Olympic dreams deferred: Kazemaini was a two-time All-America soccer player at Cleveland State and was the MISL Rookie of the Year in 1984 while playing for the Cleveland Force. He is currently the highly successful varsity soccer coach at John Carroll University. He was selected to the 1984 United States Olympic soccer team, but didn't participate in the '84 Games because of his citizenship status. Now, as president and founder of the Cleveland Soccer Academy in Willoughby (based at Lost Nation Sports Park), he runs a soccer school for all levels of ability.
His own gold medal: He has one child, a year-old daughter named Zari Gabrielle; Zari means "Golden."
If he wasn't so good at soccer: He might be a body-surfer or an airline pilot.
My work space: the soccer field
Makes me happy: my daughter, Zari
Olga D. Gonzalez-Sanabria
Occupation: Director of engineering and technical services, NASA Glenn Research Center
Why she's interesting: One of only three Latina executives currently at NASA, Gonzalez-Sanabria oversees the work of 650 people, including the 6,400-acre Plum Brook Station near Sandusky. In her 25 years at NASA Glenn, the chemical engineer by training has developed technical contributions sent into space aboard the shuttles, including key work on the nickel-hydrogen batteries that power the International Space Station.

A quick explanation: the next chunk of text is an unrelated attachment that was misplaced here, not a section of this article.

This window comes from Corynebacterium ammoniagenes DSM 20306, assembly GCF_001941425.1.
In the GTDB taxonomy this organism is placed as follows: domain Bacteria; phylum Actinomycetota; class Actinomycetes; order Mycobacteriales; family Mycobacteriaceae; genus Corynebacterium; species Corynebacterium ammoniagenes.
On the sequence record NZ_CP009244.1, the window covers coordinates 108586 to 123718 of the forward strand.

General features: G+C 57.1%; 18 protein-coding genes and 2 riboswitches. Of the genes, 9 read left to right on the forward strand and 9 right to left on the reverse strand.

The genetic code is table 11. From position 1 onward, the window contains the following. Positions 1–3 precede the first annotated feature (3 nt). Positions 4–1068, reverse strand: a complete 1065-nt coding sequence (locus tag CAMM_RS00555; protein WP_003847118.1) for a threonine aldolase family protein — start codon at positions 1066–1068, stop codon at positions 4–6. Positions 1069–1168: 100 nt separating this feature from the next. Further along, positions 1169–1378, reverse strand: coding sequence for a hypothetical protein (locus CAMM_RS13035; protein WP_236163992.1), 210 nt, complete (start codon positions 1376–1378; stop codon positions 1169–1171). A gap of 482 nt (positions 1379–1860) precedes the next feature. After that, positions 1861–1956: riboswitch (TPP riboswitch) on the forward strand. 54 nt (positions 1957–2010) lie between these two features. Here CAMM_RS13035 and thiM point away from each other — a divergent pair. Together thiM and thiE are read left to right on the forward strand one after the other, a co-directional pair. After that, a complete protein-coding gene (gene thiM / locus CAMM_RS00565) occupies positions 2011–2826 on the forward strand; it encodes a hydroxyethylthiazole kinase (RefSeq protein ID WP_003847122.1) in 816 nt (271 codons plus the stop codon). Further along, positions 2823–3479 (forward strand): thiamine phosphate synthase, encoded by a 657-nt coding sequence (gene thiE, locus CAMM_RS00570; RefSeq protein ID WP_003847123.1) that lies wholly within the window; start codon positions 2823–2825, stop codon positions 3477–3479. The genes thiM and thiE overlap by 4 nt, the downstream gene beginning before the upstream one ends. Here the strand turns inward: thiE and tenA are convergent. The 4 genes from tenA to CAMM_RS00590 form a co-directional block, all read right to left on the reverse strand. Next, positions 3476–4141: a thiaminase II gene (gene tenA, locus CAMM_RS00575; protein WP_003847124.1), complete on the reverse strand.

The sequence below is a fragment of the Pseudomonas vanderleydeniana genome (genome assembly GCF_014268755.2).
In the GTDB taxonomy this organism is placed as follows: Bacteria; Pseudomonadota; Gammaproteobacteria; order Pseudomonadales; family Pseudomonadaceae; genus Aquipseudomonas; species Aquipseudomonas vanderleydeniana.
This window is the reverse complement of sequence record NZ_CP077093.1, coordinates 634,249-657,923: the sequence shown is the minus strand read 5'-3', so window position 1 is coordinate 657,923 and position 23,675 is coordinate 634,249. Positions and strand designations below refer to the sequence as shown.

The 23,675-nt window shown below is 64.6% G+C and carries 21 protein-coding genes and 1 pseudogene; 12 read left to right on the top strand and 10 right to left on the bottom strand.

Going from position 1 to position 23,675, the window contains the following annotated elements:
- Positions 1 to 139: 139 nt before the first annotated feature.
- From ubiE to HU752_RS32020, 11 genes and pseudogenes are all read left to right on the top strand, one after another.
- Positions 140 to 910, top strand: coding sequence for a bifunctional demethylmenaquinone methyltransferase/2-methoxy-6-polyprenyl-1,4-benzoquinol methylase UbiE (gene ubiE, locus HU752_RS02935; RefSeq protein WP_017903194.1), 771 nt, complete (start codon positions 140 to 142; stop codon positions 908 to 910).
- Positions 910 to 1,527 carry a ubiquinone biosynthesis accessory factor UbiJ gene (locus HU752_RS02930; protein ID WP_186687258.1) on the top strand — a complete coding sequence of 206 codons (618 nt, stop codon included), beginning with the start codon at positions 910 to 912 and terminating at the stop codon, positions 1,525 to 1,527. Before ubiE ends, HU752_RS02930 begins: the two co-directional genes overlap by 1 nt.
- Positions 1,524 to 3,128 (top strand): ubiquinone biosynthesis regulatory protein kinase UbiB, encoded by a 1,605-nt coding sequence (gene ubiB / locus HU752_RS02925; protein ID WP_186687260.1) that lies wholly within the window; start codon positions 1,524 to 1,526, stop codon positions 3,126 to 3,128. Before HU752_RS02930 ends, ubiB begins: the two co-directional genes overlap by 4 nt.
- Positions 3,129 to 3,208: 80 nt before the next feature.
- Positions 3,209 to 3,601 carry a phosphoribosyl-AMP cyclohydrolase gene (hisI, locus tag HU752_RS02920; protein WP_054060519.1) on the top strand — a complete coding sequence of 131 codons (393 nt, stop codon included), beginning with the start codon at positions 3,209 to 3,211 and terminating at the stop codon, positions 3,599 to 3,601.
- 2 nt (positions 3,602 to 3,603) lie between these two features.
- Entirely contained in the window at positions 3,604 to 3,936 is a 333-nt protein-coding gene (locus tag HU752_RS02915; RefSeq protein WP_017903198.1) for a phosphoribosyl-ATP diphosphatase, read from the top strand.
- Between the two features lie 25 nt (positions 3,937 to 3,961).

The fork in the road: Gonzalez-Sanabria chose the engineering path at career day during her senior year of high school in Puerto Rico. It allowed her to combine science, math and working with others, but especially promised the desired opportunity for problem solving.
If she wasn't an engineer: She'd be a science teacher, but says she's just as glad now that she didn't. "I don't think I am as proficient or patient to deal with transferring knowledge at that level," she confides.
But doesn't dealing with federal bureaucracy require a hefty dose of patience? "Oh God" (laughter)
The transition from hands-on engineering to management: "You always miss the hands-on work," Gonzalez-Sanabria says, "but there are periods in your life when you know you're ready to stretch and do things differently."
The next generation: The latest work at Plum Brook is testing and development for the James Webb Space Telescope (scheduled to replace Hubble in 2010) and the Jupiter Icy Moon Orbiter.
In the blood: Both her daughters are engineers, too — one a Case biomed grad working toward a Ph.D. in polymers for application in the human body at UMass, the other studying to be a civil engineer at the University of Toledo.